Bitcoin Mining Doesn’t Need To Make Money – Bitcoin Magazine

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This is an opinion editorial by Mickey Koss, a West Point graduate with a degree in economics. He spent four years in the infantry before transitioning to the Finance Corps.

I’ve heard some recycled fear, uncertainty and doubt recently about transaction fees on the Bitcoin network not being able to sustain the miners, and thus maintain security once the block subsidy gets too low and or disappears. This got me thinking about how incentives might play out. 

Besides the obvious observation that they’re assuming no network usage growth and perpetually low fees on the base chain, I believe there are two key underlying assumptions that need to be addressed:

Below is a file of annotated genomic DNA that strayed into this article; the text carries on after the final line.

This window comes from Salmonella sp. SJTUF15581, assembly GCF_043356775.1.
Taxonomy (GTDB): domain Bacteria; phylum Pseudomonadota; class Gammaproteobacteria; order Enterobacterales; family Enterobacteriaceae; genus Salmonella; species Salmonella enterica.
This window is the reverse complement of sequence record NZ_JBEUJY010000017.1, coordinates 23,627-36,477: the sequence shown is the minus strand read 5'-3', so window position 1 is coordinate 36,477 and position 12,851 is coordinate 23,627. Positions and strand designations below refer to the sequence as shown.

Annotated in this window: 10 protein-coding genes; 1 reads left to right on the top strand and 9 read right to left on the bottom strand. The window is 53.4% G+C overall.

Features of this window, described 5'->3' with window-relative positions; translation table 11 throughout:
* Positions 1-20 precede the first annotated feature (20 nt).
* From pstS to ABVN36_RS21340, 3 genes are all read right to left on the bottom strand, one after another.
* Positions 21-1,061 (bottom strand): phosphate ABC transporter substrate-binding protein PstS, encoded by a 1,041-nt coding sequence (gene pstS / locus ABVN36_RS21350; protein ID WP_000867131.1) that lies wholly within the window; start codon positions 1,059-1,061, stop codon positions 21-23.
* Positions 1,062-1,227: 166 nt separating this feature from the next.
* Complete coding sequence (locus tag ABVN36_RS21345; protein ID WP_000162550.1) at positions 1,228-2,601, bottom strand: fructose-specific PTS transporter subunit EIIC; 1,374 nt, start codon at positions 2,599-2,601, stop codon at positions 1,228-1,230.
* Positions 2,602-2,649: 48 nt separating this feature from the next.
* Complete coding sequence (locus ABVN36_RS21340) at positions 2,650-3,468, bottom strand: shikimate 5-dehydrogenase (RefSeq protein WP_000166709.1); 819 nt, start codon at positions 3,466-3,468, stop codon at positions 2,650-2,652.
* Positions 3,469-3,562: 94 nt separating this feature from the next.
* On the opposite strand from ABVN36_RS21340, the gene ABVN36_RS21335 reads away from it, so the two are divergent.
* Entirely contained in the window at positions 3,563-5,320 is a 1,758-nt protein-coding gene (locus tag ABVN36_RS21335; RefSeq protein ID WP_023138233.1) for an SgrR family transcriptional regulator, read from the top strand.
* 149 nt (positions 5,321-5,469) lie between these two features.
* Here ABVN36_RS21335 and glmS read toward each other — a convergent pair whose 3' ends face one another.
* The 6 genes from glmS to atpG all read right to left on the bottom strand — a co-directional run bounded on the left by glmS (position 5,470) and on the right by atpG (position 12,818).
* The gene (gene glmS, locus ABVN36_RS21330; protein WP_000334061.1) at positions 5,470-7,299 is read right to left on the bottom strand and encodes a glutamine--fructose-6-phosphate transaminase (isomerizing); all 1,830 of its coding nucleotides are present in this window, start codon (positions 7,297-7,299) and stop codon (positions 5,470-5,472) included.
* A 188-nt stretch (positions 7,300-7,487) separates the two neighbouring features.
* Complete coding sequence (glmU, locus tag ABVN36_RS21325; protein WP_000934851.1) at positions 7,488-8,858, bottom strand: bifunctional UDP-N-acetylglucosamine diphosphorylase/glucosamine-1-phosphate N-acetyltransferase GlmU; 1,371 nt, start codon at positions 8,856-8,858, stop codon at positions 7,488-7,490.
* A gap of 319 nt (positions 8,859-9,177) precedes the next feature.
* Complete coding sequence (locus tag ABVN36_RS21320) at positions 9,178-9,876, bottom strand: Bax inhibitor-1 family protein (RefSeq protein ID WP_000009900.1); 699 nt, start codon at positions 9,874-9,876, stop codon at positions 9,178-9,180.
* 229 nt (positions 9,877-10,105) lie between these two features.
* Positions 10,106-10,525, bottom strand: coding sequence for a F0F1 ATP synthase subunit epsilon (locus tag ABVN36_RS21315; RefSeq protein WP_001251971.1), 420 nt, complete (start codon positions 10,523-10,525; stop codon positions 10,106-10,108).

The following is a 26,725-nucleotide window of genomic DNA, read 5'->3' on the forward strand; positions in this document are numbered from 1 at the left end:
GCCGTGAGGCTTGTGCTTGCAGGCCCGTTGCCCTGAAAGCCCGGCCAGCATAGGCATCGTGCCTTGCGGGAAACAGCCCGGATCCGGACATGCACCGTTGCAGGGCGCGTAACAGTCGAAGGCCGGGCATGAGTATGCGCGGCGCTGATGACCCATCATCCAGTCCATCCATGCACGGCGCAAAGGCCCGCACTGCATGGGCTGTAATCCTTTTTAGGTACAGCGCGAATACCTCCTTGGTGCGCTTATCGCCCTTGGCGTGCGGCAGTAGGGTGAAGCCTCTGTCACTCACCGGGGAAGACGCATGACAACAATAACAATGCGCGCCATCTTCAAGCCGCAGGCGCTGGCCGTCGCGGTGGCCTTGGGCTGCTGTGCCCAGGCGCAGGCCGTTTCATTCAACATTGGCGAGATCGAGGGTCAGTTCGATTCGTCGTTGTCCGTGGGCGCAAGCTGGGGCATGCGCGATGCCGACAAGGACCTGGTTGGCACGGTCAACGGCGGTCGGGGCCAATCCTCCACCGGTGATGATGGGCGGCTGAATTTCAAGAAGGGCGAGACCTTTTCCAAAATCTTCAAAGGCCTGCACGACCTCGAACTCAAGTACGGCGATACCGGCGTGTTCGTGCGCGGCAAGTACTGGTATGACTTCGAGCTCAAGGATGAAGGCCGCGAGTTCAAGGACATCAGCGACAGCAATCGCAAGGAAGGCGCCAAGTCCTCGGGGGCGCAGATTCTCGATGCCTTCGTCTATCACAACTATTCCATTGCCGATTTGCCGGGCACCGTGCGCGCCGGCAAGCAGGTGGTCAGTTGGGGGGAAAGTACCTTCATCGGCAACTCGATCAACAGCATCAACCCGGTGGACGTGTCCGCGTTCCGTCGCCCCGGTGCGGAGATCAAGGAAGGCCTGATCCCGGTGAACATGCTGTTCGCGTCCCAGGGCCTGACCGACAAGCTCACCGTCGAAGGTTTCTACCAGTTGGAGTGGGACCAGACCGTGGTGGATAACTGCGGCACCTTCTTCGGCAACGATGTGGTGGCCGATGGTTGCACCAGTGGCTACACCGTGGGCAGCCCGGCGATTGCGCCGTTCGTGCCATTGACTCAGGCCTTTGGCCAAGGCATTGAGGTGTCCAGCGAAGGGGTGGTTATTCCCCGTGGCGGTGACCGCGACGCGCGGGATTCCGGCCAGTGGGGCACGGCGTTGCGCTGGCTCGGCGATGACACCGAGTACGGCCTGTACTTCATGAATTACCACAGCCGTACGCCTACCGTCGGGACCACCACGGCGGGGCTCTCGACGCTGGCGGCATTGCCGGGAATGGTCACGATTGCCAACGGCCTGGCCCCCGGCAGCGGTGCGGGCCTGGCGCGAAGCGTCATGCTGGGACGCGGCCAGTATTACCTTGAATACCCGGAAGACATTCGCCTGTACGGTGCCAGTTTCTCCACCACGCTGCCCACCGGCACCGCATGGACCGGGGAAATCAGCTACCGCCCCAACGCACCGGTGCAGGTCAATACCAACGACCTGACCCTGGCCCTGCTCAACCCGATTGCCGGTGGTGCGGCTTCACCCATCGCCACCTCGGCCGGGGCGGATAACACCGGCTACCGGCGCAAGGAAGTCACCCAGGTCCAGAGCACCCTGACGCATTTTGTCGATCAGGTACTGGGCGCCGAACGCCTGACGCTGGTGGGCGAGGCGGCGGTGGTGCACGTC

1. Mining hardware will continue to exist in its current form as standalone, single-use computers.
  2. Mining companies will continue to exist in their current form as large, stand-alone companies that must constantly strive for profitability or go out of business.

Mining Hardware: One Man’s Trash Is Another Man’s Treasure

The name of the game here is utilizing waste. In its current form, electric heating elements create heat through the use of resistors. Resistors resist, changing the “flow” of electricity and dissipating the electrical power in the form of heat. You’re essentially utilizing poor electrical conductors in order to create heat. Seems pretty wasteful to me.



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